Consider the case of Elsie Fossum. Fossum was 95-years-old when she checked herself into as assisted living facility. Instead, she died and her family has been waiting for seven long years to find out what happened. All they know is that she died as a result of injuries sustained at the assisted living facility. In fact, the home’s administration suggested Fossum had fallen.
As it turned out, the real cause of her death was revealed by the home’s former nursing director, who stated her injuries did not come about as the result of a fall, but because she was punched. The former director described the woman’s injuries as miserable: swollen eyes, knuckle shaped bruises, and damaged eyes. Apparently, no one knew who inflicted such horror on Fossum and there have been no charges filed.
This case is just the tip of the iceberg. According to the Center for Investigative Reporting, abuse complaints are steadily increasing, but many of those complaints are in limbo or on hold. In fact, it appears state regulators created cold/hold files for over 900 incidents, even files that included death under suspicious circumstances. It seems the Department of Public Health has hundreds of uninvestigated and unassigned cases waiting for attention, which they may never get.
With a change of department management in 2011, things have begun to slowly turn around, with screening within two days. Unfortunately, it also appears that many current investigations are being done only by phone, not by going to the scene, a situation that may result in missing vital information and leaving vulnerable seniors at risk.
Elsie Fossum’s case, now deemed a homicide, is now in the hands of the Los Angeles County Sheriff’s Department for a closer look. If you have concerns about a loved one in care, contact an experienced nursing home abuse lawyer. Do not wait.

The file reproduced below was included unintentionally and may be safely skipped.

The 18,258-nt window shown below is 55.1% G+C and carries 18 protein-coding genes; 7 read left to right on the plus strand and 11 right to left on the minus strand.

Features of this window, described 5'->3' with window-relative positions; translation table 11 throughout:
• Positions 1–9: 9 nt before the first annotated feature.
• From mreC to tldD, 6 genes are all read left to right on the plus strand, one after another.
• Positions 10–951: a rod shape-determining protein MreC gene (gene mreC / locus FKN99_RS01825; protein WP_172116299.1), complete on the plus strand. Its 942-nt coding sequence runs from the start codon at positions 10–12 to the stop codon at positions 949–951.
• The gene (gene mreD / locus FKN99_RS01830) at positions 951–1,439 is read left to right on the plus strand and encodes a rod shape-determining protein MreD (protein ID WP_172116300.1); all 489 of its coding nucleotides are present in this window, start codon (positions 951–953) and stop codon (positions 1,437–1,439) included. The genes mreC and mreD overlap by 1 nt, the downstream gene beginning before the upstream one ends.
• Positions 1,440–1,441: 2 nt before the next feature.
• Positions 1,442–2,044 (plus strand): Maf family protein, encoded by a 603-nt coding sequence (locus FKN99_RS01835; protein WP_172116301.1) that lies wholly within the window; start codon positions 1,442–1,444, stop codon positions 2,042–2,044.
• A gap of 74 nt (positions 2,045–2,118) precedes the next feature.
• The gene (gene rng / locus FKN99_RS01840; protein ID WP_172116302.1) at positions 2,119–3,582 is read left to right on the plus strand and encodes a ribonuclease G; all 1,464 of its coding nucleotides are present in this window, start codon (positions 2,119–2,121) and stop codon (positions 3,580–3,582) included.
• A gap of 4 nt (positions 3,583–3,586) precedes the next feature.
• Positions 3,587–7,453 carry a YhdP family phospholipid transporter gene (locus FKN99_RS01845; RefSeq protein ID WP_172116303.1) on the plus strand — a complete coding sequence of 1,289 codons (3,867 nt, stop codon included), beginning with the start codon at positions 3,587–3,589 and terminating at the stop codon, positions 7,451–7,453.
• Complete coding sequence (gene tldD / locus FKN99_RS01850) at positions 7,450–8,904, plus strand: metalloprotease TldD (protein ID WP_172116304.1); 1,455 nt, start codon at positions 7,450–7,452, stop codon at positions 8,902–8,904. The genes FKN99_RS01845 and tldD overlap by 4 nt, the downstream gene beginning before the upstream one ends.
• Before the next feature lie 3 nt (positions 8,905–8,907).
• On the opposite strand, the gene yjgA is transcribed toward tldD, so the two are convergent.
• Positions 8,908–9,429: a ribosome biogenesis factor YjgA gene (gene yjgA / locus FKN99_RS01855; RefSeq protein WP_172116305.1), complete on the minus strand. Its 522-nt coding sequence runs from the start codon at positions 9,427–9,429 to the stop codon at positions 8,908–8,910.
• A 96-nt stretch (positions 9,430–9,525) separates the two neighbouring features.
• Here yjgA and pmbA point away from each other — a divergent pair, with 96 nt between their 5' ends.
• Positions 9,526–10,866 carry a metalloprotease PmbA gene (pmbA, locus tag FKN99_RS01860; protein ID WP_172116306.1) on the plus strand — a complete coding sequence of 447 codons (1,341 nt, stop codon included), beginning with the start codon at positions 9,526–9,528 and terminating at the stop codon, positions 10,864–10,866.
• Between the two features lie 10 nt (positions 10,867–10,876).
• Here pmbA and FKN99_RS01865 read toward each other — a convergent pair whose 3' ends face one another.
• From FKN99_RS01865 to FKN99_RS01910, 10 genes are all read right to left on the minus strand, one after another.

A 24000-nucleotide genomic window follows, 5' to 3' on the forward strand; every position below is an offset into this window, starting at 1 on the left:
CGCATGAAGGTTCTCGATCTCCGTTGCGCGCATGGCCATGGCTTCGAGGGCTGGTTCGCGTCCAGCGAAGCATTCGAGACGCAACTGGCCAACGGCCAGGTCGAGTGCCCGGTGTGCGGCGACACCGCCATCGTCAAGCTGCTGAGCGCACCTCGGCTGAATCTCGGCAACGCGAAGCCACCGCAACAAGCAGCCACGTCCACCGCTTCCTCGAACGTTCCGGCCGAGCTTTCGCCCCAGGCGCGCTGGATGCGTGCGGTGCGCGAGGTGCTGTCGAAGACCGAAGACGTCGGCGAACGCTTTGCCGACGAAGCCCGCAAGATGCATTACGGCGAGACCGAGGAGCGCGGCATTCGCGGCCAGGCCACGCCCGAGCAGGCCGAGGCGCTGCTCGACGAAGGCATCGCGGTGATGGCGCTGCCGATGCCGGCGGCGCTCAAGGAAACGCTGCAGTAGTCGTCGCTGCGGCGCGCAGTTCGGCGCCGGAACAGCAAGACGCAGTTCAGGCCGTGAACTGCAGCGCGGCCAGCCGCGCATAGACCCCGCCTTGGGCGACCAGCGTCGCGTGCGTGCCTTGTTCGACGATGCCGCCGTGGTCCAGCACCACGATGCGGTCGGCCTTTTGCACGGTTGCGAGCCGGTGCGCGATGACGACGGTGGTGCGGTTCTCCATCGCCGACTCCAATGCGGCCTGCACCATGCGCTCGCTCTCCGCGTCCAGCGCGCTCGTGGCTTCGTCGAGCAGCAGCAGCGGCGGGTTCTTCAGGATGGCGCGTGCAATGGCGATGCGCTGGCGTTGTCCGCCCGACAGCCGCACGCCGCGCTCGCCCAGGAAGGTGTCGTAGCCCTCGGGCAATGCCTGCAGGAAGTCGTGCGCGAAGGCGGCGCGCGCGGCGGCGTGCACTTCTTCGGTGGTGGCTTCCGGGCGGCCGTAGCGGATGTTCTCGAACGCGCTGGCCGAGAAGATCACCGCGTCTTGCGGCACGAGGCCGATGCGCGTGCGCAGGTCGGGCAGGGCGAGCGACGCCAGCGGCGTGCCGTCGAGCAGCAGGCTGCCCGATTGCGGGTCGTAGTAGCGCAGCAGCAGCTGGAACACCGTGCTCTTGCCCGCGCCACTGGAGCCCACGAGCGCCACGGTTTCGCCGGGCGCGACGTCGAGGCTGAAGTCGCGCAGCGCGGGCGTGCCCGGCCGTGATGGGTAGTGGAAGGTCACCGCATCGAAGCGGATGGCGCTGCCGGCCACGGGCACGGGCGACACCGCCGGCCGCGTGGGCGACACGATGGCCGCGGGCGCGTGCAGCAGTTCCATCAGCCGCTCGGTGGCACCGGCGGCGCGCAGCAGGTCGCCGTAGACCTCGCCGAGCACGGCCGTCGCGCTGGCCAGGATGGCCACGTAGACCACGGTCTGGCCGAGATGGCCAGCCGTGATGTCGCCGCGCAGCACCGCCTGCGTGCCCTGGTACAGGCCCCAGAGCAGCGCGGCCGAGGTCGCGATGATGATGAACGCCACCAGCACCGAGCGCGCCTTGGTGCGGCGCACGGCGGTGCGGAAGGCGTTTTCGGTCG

While the popular impression of the flammability of motor vehicles may be exaggerated due to such things as the manner in which they are portrayed on television and in the movies, cars and trucks do contain flammable materials, and they obtain their motive power through the use of flammable fuel. As a result they occasionally catch fire, causing damage to themselves and to objects around them. Fire coverage under policies of motor vehicle insurance has been devised in order to reimburse vehicle owners for the loss and damage sustained in such incidents.
Fire coverage under a policy of motor vehicle insurance, which is sometimes contained within the comprehensive coverage provisions of the policy, generally provides coverage for accidental loss of or damage to a covered vehicle caused by fire. Questions may sometimes arise over coverage of fire damage associated with a collision involving a covered vehicle. Similarly, because of the great variety of ways in which fires can start and propagate themselves, incidents resulting in motor vehicle fires may raise other coverage issues related to causation. While negligence or carelessness of an insured will normally not preclude coverage, intentional acts of the insured that bring about a fire can cause an insurer to deny coverage for a loss. Because of the destructive nature of fire and the manner in which it can obliterate the evidence of how it was ignited, insurers have an incentive to carefully analyze claims of damage or loss involving fires of suspicious origin.
The business of insurance in the United States, including that of motor vehicle insurance, has traditionally been governed by the separate laws of each of the states rather than by a single unified body of federal law. As a result, the answers to questions concerning coverage of fire damage under auto insurance policies will vary from state to state, and will be found in the state statutes regulating the business of insurance and in the decisions of courts dealing with matters of insurance law.